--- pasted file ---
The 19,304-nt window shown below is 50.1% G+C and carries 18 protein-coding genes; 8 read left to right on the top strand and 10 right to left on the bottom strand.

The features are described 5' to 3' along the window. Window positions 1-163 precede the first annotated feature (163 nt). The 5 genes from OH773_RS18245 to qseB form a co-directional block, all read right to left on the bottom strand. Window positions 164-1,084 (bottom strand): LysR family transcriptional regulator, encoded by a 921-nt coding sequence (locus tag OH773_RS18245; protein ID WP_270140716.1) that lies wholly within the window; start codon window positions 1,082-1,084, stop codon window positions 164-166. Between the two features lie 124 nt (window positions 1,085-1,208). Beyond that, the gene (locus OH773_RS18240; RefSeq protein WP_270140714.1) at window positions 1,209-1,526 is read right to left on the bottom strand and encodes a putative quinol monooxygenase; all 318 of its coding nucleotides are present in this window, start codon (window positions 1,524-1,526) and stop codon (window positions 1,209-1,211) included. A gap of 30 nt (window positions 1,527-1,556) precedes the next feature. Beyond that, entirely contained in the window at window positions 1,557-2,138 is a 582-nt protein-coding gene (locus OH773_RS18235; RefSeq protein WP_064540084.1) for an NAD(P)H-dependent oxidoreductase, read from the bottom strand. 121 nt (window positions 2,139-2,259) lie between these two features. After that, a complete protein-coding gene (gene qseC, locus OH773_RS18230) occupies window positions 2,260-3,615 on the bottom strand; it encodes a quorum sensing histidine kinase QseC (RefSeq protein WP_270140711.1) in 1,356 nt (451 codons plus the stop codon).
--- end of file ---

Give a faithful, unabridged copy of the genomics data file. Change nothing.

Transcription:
The 19,304-nt window shown below is 50.1% G+C and carries 18 protein-coding genes; 8 read left to right on the top strand and 10 right to left on the bottom strand.

The features are described 5' to 3' along the window. Window positions 1-163 precede the first annotated feature (163 nt). The 5 genes from OH773_RS18245 to qseB form a co-directional block, all read right to left on the bottom strand. Window positions 164-1,084 (bottom strand): LysR family transcriptional regulator, encoded by a 921-nt coding sequence (locus tag OH773_RS18245; protein ID WP_270140716.1) that lies wholly within the window; start codon window positions 1,082-1,084, stop codon window positions 164-166. Between the two features lie 124 nt (window positions 1,085-1,208). Beyond that, the gene (locus OH773_RS18240; RefSeq protein WP_270140714.1) at window positions 1,209-1,526 is read right to left on the bottom strand and encodes a putative quinol monooxygenase; all 318 of its coding nucleotides are present in this window, start codon (window positions 1,524-1,526) and stop codon (window positions 1,209-1,211) included. A gap of 30 nt (window positions 1,527-1,556) precedes the next feature. Beyond that, entirely contained in the window at window positions 1,557-2,138 is a 582-nt protein-coding gene (locus OH773_RS18235; RefSeq protein WP_064540084.1) for an NAD(P)H-dependent oxidoreductase, read from the bottom strand. 121 nt (window positions 2,139-2,259) lie between these two features. After that, a complete protein-coding gene (gene qseC, locus OH773_RS18230) occupies window positions 2,260-3,615 on the bottom strand; it encodes a quorum sensing histidine kinase QseC (RefSeq protein WP_270140711.1) in 1,356 nt (451 codons plus the stop codon).